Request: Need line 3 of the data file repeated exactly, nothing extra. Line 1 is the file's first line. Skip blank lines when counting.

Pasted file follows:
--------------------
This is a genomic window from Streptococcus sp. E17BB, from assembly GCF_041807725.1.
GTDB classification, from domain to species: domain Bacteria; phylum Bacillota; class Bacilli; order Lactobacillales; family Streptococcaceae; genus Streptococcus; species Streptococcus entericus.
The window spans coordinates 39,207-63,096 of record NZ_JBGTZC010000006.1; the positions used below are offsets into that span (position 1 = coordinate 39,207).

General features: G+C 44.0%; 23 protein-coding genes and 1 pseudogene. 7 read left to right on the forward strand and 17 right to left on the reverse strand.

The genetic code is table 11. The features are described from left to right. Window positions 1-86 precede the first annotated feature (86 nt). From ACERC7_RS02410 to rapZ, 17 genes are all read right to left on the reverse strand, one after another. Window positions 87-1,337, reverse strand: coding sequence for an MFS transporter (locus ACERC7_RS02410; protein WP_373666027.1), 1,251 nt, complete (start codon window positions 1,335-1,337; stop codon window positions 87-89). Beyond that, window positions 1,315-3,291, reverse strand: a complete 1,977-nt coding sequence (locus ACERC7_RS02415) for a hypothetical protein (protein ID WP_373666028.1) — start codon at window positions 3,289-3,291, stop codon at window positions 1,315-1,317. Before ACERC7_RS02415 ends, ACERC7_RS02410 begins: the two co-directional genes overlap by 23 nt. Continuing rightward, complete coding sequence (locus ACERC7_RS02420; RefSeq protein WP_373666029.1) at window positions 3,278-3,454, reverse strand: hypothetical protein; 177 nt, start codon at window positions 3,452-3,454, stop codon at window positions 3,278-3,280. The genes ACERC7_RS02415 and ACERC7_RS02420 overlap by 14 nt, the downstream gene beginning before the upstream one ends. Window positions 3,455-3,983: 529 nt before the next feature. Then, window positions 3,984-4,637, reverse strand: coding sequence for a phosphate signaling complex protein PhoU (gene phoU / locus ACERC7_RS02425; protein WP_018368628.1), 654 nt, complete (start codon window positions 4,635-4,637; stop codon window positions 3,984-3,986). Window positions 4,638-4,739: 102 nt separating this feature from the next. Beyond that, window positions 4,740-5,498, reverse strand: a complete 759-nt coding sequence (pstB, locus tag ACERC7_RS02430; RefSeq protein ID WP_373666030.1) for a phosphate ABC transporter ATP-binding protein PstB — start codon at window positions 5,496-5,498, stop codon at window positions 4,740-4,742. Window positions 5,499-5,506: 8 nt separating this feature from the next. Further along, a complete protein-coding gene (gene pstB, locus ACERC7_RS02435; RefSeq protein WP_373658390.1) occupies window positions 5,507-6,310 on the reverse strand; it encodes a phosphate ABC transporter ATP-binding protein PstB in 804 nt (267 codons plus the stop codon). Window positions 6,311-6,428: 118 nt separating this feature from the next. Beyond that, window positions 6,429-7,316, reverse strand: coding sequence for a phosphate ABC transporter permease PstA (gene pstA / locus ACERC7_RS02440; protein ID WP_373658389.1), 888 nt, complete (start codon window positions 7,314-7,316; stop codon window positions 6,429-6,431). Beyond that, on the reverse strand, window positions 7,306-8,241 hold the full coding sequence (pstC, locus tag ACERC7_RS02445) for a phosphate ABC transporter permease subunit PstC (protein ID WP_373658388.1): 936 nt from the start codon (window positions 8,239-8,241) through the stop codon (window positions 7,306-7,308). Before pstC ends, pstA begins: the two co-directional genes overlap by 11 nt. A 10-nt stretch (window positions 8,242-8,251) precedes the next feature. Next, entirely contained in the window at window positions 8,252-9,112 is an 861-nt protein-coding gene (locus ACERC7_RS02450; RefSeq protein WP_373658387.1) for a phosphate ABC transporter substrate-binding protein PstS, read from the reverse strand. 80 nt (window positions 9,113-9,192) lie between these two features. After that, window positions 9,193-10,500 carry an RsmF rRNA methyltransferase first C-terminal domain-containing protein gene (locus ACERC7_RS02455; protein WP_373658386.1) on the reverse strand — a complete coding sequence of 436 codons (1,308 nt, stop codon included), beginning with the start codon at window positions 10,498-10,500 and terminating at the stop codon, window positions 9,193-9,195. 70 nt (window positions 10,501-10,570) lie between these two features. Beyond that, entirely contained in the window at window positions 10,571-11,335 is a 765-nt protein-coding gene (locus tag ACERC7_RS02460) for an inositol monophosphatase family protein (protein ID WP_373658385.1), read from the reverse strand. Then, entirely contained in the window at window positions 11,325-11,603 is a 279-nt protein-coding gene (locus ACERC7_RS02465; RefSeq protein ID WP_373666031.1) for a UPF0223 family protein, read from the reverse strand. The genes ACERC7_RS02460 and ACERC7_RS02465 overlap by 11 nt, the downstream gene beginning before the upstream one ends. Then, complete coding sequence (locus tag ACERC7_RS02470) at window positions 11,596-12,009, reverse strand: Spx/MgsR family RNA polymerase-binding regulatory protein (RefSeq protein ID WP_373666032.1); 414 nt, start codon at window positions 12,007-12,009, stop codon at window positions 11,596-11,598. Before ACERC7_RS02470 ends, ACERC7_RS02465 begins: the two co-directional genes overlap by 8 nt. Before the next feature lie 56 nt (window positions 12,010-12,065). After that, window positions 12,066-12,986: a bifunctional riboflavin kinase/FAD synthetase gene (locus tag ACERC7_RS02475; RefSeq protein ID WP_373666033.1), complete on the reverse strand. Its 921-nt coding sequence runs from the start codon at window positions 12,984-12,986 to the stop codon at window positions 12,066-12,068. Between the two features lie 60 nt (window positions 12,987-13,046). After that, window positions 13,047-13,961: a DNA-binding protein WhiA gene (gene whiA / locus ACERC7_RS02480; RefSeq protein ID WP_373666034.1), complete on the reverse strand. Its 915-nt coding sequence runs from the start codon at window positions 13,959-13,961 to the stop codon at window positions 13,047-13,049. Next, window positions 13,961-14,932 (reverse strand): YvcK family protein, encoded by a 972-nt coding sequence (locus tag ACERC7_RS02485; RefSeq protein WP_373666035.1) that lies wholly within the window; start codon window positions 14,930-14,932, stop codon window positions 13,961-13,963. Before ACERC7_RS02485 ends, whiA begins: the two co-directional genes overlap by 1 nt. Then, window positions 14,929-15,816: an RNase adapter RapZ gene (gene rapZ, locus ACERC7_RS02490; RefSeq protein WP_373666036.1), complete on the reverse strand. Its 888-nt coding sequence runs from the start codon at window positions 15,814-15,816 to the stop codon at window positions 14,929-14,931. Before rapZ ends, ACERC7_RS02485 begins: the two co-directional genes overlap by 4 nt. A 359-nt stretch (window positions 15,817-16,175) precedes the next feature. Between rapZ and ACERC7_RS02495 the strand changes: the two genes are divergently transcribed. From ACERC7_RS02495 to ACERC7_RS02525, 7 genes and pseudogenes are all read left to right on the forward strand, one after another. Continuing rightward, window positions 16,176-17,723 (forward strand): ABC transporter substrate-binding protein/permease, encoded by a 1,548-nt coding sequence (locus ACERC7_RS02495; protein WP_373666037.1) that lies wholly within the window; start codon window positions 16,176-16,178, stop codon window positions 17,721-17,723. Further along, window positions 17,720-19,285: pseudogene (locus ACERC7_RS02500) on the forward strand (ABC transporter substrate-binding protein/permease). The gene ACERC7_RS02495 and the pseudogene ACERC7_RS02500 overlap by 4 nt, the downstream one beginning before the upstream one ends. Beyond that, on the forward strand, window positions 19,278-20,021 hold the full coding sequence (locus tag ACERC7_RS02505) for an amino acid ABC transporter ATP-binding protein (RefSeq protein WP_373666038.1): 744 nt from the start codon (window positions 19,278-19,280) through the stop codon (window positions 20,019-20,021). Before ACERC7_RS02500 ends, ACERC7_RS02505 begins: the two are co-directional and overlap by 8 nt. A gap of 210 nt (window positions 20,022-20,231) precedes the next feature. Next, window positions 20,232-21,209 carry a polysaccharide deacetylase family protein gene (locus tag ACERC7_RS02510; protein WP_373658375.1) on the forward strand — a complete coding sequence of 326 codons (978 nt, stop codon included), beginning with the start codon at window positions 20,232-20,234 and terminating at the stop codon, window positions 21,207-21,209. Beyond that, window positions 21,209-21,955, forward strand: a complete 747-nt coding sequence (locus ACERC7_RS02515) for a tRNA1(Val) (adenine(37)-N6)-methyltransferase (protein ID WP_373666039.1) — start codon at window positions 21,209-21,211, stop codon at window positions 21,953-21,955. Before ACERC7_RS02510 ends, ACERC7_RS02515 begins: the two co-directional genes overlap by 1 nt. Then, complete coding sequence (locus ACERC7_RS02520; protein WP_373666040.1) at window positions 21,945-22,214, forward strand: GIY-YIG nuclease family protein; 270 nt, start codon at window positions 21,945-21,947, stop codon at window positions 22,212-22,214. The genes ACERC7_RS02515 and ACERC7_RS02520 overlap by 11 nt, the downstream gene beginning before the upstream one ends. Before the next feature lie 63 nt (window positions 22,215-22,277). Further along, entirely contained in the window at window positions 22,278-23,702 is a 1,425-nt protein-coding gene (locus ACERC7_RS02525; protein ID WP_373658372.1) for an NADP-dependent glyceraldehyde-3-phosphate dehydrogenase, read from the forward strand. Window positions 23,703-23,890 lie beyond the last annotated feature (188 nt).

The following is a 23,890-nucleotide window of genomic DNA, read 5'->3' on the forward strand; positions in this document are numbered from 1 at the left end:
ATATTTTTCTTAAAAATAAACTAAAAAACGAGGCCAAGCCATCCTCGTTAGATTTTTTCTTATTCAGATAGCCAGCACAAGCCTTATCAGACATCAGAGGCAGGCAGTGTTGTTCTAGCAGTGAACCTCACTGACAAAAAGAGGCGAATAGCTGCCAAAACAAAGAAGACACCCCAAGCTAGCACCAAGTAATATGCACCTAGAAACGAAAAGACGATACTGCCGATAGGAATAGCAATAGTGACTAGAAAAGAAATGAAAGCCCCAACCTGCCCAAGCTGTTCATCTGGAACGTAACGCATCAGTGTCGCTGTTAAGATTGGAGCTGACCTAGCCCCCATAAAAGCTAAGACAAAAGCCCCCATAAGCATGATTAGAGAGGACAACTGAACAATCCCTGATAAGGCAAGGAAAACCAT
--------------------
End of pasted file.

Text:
The window spans coordinates 39,207-63,096 of record NZ_JBGTZC010000006.1; the positions used below are offsets into that span (position 1 = coordinate 39,207).